Accordingly, the rest of the opening sequence focuses on this man and his apparent demise. Nearly all of the Eisensteinian conflict that exists in the piece is contained in these next several seconds. There is a shot of the faucet to which the watering hose is attached, and then the man tugs at the hose, which is kinked and stuck on a branch. This quick succession of shots is repeated to escalate the tension as the man struggles, finally grabbing his neck in pain and falling down. There is an overhead angle of him writhing on the ground, his head somehow underneath some string, and then a slow, close-up tilt down of the spray from the hose, which the man still holds upright. A long shot follows of the man in agony, a small dog now jumping up and down on the man’s torso, excitedly drinking from the hose, and a toddler walking down the driveway in the immediate background. The dog is next shown in a medium and then a close-up, this filmed in slow motion, its barking converted into a grotesque, stretched out growl. Finally there is a ground-level pan across the grass, the focal distance extremely close as the camera pushes through the grass and comes upon a dark, frenzied horde of beetles.
Their actions are unclear – the “scene” could be of a scavenger, combative or orgiastic nature – but nevertheless disturbing given the bright, tranquil images seen before. Lynch has swiftly brought us into the absurd and tragic, not only with “story” development but with changes in graphical content and motion, as well as camera placement and pacing, expertly capturing several of Eisenstein’s “conflicts within the form – characteristic for the conflict within the shot, as well as for the conflict between colliding shots, or, montage.” These conflicts include, according to Eisenstein, those of graphic and spatial, between planes and between volumes, in lighting and in tempo, as well as “conflict between matter and viewpoint [and] between an event and its temporal nature.” This end of the opening portion of Blue Velvet also relies on Pudovkin’s sequential theory that “editing is in actual fact a compulsory and deliberate guidance of the thoughts and associations of the spectator,” By using both a psychological build-up in the beginning and a collision of images at the end, Lynch and his crew combined the different Soviet theories of montage in a complimentary fashion. In doing so they lead the viewer from a peaceful, passive state to one of perhaps horror or revulsion, but also to a more intrigued and engaged frame of mind. Which, given the rest of the film, is the perfect beginning.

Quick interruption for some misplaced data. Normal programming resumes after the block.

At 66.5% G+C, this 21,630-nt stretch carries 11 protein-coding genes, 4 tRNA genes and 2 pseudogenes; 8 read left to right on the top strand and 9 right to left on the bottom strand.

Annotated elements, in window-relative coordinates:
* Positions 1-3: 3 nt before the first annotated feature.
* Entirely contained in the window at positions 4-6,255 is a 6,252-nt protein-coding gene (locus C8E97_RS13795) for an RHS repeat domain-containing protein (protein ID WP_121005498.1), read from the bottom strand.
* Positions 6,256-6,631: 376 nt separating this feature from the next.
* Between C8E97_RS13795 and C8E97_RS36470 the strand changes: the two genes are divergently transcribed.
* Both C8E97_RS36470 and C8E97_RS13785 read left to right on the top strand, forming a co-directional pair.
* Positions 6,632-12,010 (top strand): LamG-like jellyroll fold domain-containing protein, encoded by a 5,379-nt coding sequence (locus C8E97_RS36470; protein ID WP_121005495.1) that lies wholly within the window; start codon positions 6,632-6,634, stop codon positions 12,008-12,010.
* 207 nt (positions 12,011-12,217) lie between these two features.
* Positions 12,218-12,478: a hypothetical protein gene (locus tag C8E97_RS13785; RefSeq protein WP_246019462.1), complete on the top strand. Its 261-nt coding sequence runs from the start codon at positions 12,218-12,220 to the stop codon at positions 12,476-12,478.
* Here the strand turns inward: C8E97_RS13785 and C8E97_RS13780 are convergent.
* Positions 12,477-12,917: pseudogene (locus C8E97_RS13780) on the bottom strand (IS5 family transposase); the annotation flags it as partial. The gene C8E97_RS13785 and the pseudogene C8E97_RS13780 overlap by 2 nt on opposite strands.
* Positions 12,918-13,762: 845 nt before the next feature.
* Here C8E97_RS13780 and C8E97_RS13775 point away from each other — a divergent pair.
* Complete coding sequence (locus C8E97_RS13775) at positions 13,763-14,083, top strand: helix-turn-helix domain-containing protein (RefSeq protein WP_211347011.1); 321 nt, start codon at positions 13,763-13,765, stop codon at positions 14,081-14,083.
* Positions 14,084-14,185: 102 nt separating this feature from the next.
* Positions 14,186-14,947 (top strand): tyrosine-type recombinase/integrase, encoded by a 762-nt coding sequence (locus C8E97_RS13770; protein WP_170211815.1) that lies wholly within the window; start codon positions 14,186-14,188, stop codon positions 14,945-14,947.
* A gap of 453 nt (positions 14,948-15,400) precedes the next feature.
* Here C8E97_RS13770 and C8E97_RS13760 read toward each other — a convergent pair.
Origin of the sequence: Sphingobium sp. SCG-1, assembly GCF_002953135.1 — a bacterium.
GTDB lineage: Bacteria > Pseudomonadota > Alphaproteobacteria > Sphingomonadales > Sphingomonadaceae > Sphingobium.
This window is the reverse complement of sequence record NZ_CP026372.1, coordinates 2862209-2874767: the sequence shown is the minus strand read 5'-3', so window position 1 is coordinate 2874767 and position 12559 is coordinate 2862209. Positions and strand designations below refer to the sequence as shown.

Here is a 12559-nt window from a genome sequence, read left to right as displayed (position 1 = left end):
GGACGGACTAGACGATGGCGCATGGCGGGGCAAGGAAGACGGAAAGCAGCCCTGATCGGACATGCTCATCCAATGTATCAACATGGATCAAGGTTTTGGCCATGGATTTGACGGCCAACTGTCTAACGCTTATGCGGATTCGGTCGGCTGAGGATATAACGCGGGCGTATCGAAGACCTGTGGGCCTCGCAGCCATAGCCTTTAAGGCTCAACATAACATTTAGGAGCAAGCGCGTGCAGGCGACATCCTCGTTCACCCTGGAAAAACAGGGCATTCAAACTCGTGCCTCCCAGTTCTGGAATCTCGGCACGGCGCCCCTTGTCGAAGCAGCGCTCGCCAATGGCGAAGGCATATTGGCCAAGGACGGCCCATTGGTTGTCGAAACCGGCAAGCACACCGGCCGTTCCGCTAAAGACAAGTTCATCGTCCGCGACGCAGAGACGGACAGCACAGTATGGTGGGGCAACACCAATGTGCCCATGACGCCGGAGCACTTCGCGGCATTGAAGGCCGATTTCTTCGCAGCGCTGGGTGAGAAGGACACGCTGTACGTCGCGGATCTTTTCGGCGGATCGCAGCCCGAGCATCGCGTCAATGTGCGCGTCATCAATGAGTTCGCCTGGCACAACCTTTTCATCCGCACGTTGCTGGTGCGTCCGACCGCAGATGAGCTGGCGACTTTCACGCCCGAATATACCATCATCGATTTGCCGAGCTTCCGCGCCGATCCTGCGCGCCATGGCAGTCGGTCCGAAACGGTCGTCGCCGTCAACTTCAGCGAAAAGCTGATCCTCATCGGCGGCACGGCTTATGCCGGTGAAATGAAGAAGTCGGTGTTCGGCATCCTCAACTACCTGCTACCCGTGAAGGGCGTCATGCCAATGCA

(While I think there's still some truth to what I wrote, this type of writing was part of why I found cinema studies to be difficult at times.)
 Gerald Mast and Marshall Cohen, eds., Film Theory and Criticism: Introductory Readings, New York: Oxford University Press, 1974, 62.
 Vsevolod Pudovkin, “On Editing,” from Film Technique. Ibid, 73.
 Sergei Eisenstein, “The Dramaturgy of Film Form [the Dialectical Approach to Film Form].” Film Theory and Criticism: Introductory Readings Fifth Edition. Leo Braudy and Marshall Cohen, eds. New York: Oxford University Press, 1999, 31.
 Sergei Eisenstein, “Beyond the Shot [the Cinematographic Principle and the Ideogram].” Ibid, 21.
 Sergei Eisenstein, “Montage and Conflict” from Film Form. Film Theory and Criticism: Introductory Readings. Gerald Mast and Marshall Cohen, eds. New York: Oxford University Press, 1976, 79.
 Ibid, 79-80.
 Vsevolod Pudovkin, “On Editing,” from Film Technique. Ibid, 71.